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California: Important Considerations When Calculating Permanent Disability

April 27, 2018 (2 min read)

Recently, in Eyad v. Airport Commuter, Inc., 2018 Cal. Wrk. Comp. P.D. LEXIS 85 (Appeals Board noteworthy panel decision), a panel of commissioners with the Workers’ Compensation Appeals Board (WCAB) adopted and incorporated a decision by a Workers’ Compensation Administrative Law Judge (WCALJ) addressing the appropriate computation of permanent disability (PD) in a workers’ compensation case. What makes this case so interesting is not that it necessarily stands for a new legal principle concerning the proper calculation of PD, but that the panel upheld the WCALJ’s combining several separate principles in coming up with a significantly higher overall level of permanent disability.

Indeed, what started out in Eyad as a strict American Medical Association (AMA) Guides rating of 58%, after the principles set forth in Milpitas Unified School District v. WCAB (Guzman) (2010) 187 Cal. App. 4th 808, 75 Cal. Comp. Cases 837 and Athens Administrators v. Workers' Comp. Appeals Bd. (Kite) (2013) 78 Cal. Comp. Cases 213 (writ den.) were considered, the final rating turned out to be 98%.  58% would have been worth approximately $88,377.91 while 98% is worth $273,280.98 plus a life pension including cost of living adjustments. To state it plainly, these considerations were worth well over $200,000 to the injured employee.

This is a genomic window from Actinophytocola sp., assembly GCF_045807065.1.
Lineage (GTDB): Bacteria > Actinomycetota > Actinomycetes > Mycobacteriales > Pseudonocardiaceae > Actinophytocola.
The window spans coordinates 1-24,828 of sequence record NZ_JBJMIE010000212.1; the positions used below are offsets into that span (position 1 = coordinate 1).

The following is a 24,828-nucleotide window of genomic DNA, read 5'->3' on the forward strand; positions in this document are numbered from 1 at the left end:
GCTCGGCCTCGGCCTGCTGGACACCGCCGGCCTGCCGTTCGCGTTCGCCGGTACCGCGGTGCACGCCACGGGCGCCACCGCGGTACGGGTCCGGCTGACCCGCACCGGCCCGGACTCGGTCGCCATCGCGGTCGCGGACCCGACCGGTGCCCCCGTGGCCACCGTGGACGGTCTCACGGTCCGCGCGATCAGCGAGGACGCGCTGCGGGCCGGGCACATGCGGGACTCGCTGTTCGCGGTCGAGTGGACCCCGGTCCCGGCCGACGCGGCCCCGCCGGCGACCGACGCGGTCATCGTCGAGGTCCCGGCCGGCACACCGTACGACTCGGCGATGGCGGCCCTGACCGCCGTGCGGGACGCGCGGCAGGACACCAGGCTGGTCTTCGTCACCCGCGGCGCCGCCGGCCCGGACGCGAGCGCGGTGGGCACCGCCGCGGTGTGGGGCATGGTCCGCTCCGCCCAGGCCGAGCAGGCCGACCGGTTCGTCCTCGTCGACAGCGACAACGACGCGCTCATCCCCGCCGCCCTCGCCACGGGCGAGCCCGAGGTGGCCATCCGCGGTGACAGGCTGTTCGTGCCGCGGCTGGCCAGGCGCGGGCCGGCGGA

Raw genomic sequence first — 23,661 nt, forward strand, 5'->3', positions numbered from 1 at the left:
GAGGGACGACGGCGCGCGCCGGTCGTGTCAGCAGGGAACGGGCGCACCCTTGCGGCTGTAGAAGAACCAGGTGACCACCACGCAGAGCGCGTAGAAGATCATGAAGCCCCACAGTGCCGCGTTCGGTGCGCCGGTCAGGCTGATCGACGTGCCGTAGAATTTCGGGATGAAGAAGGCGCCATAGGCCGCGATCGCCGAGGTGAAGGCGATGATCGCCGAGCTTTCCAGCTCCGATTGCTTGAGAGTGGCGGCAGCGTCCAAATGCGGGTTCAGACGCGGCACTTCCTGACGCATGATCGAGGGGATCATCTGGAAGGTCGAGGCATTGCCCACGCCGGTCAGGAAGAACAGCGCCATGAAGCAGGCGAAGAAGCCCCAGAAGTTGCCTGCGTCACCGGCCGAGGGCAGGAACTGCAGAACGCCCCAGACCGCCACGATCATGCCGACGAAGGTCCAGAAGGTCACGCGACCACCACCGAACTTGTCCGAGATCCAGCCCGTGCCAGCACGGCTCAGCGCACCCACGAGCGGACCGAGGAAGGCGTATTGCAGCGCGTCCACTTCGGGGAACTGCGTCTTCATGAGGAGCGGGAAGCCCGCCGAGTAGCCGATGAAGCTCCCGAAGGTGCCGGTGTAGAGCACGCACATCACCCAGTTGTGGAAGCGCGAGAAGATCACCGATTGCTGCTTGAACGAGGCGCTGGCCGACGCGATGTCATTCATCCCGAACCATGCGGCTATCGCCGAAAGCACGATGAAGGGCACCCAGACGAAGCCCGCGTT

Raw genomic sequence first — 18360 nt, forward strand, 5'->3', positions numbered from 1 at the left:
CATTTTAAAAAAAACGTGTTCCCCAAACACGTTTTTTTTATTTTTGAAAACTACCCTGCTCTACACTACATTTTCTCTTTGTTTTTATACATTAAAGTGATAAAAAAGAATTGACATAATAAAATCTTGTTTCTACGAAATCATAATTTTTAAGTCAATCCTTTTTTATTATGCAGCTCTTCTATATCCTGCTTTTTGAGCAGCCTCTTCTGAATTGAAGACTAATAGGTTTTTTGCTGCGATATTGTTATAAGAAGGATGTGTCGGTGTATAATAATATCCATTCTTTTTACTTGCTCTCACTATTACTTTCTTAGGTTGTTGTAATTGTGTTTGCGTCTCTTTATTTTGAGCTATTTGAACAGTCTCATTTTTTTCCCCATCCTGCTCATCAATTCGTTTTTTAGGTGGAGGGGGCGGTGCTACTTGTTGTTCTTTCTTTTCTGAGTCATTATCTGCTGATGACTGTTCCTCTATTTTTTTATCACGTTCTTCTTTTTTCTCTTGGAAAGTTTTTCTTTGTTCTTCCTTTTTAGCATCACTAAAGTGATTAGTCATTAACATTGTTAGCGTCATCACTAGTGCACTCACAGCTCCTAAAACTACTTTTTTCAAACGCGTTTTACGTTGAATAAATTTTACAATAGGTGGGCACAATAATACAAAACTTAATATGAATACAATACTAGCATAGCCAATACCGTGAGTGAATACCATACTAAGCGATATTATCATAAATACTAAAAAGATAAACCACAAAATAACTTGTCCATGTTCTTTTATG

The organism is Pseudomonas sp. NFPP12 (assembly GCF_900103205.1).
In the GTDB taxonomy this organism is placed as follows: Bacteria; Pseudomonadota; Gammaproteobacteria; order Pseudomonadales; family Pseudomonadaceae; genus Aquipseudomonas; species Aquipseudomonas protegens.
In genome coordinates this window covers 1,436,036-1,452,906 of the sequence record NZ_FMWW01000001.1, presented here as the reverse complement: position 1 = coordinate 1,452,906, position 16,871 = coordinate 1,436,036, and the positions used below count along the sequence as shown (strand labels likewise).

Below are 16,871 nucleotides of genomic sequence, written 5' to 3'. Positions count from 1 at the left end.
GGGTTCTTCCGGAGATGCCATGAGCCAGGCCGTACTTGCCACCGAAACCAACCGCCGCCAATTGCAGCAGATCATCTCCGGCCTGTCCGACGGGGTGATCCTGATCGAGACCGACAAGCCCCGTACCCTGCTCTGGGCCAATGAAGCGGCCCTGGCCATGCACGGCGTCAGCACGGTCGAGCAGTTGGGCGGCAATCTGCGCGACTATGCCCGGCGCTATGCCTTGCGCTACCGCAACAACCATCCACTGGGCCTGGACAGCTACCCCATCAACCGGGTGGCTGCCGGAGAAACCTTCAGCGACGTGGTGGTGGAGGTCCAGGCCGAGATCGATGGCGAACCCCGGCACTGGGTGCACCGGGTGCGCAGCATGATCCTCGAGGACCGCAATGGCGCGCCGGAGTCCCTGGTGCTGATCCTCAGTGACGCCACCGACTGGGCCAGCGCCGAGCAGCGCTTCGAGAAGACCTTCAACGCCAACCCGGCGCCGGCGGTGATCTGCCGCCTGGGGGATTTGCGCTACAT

Cases like Eyad raise the question of whether a PD benefit based solely on a strict AMA Guides rating, without any consideration of the principles set forth in Guzman, Kite as well as Ogilvie v. W.C.A.B. (2011) 197 Cal. App. 4th 1262, 76 Cal. Comp. Cases 624, should constitute an appropriate basis for a PD award any longer. These additional considerations just make too large of a financial difference not to be considered in any given case.

These cases all highlight the fact that the 2005 Permanent Disability Rating Schedule (PDRS) is nothing more than a guide for determining the appropriate level of permanent disability. All of the stakeholders in a workers’ compensation case should take note that it is only once the “strict rating” in accordance with AMA Guides has been established that the true yeoman work of determining an accurate and appropriate level permanent disability actually begins.

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